I love having blooming flowers that bees love on either side of my blueberry bushes. They pass back and forth and stop now and then to polinate the bushes.  How nice of them!  Oh, the "other" flowering plant is my rosemary. It's gone wild from lack of attention on my part. I've never harvested any herbs from it yet, mostly because I don't know what to use them on or how best to harvest it.

Then we headed out for a walk to enjoy the weather and grab dinner (Teriyaki and salad with my radishes thrown in for good measure).  Out we smelled tons of BBQs and it made me drool for tomorrow. Steak, baked potato, home-grown salad, and freshly brewed ice tea... what more can you ask for?  Oh, yeah, apple pie and cheesecake for desert. Yum!

Right after dinner the last garden activity for the day was to plant the last 8 bean seeds after they'd been soaking for a couple of hours. I didn't bother sprouting them because I'm half tempted to transplant the only thriving ones to one or two squares and scrap the rest.  Out of an entire package of seeds I got less than 20 plants to survive.  That's horrible.  Ah well, live and learn.

Enjoy your garden!


  1. I just wanted to say hello and let you know I've really enjoyed following your blog. I can relate to much of what you've experienced this spring especially the cool wet weather we've had here in zone 4. I've been inspired by all the photos enough to start documenting my first square foot gardening experience. Feel free to take a look and offer up any advice. Good luck and keep the photos coming.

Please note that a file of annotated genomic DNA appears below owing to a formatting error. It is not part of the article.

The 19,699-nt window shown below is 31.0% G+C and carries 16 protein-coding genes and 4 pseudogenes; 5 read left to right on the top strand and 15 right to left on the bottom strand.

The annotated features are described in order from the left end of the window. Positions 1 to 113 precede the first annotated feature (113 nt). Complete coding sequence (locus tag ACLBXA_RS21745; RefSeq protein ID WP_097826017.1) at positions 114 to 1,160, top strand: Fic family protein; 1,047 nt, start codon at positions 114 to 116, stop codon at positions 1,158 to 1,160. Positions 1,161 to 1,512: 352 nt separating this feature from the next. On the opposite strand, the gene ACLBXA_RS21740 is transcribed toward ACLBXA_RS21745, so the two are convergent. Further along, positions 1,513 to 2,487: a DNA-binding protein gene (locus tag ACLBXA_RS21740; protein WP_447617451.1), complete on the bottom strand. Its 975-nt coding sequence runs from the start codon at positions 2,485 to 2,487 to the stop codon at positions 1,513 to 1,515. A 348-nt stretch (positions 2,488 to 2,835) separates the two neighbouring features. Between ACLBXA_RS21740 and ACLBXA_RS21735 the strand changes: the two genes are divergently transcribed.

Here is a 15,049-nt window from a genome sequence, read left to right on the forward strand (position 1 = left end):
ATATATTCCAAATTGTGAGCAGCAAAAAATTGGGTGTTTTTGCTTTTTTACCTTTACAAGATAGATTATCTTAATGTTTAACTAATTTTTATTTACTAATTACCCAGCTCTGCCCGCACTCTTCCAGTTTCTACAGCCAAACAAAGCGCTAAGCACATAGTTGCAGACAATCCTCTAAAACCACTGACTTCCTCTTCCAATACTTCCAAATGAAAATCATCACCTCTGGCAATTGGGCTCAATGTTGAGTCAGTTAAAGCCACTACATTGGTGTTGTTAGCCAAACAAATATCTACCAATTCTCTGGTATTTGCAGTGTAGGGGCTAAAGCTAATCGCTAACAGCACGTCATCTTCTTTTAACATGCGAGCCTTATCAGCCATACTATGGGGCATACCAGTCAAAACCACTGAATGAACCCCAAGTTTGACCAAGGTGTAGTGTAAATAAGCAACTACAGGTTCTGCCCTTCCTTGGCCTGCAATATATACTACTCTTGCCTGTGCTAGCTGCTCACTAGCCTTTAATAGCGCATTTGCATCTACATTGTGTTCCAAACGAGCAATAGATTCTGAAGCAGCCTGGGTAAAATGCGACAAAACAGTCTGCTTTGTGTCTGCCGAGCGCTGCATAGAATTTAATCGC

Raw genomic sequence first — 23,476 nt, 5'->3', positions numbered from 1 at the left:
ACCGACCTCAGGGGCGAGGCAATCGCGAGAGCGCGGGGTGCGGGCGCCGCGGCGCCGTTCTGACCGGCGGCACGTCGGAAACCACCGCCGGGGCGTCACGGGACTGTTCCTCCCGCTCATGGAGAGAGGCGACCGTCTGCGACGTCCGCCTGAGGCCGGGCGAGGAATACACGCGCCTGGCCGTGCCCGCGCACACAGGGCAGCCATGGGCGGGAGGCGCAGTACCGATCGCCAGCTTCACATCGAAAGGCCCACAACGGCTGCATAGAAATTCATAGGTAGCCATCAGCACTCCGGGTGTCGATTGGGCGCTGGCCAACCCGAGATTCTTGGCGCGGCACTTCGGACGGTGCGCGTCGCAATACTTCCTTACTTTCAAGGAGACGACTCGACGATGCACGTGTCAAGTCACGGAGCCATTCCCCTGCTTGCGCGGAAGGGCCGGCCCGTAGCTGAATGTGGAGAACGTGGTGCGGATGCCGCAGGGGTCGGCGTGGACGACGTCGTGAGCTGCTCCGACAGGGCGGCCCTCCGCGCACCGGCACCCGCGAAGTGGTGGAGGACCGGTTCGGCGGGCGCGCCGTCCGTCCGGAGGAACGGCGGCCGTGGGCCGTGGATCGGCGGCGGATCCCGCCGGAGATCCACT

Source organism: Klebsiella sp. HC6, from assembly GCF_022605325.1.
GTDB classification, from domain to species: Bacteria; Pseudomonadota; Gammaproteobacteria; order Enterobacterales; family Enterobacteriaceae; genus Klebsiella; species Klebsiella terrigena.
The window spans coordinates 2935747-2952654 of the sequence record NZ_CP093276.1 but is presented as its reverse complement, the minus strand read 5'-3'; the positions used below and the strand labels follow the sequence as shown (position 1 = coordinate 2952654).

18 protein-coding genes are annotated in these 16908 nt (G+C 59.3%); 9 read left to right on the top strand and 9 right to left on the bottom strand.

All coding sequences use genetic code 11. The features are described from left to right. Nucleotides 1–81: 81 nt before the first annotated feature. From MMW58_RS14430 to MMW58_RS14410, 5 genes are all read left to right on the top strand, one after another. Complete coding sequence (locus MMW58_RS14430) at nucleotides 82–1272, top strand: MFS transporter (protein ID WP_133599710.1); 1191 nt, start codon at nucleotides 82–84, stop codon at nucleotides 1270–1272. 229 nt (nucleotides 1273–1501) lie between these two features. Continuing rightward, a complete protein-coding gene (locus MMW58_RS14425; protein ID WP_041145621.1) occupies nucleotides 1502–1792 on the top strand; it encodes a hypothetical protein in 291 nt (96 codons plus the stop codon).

2. If you don't take care of it one way or another, you *will* have coddling moth in virtually every one of your apples. It may not be much of a problem. They leave a tunnel thru your apple and make a mess in the core, but the apple by and large remains quite edible. For storage, however, they're totally ruined. But for fresh eating, cooking and canning, it's tolerable. By the time the apple is ready for picking, the larvae have left.
    Forget about spraying. This insect is devilishly difficult to kill. They emerge over a very long time and once inside your apples they are immune to sprays. I'm using the ziploc bags on my 12 apple trees this year. Pretty cheap and easy all things considered. How it will work out I won't know til the end of the season. But they don't look as silly as you would think, although my neighbor lady laughed that I had put "pants' on all my apples.
    Jade beans may be just one thing you learn not to grow anymore. That's part of the learning process that noone can really teach you but yourself. Some things will work, some won't. Alot of really fun things to grow can't be grown here. Some do really well. Cool season crops are the best bet as I'm sure you know by now.

  3. Here is some rosemary ideas:
    -boil skinned potatoes for 15 minutes then drain, transfer to a baking pan with some oil in the bottom then top with dried rosemary and fire it into a 375 oven until brown and crispy.
    -take fresh rosemary stems dipped in oil and brush meat well grilling

    That is some compost bin you have going. I must say you have inspired me to start looking after my compost better. I have been turning it often as well as every time I put stuff in it and it has started to steam. When I first started to look after it again it had about a foot of vegetable ooze from the winter and it has now turned into soil!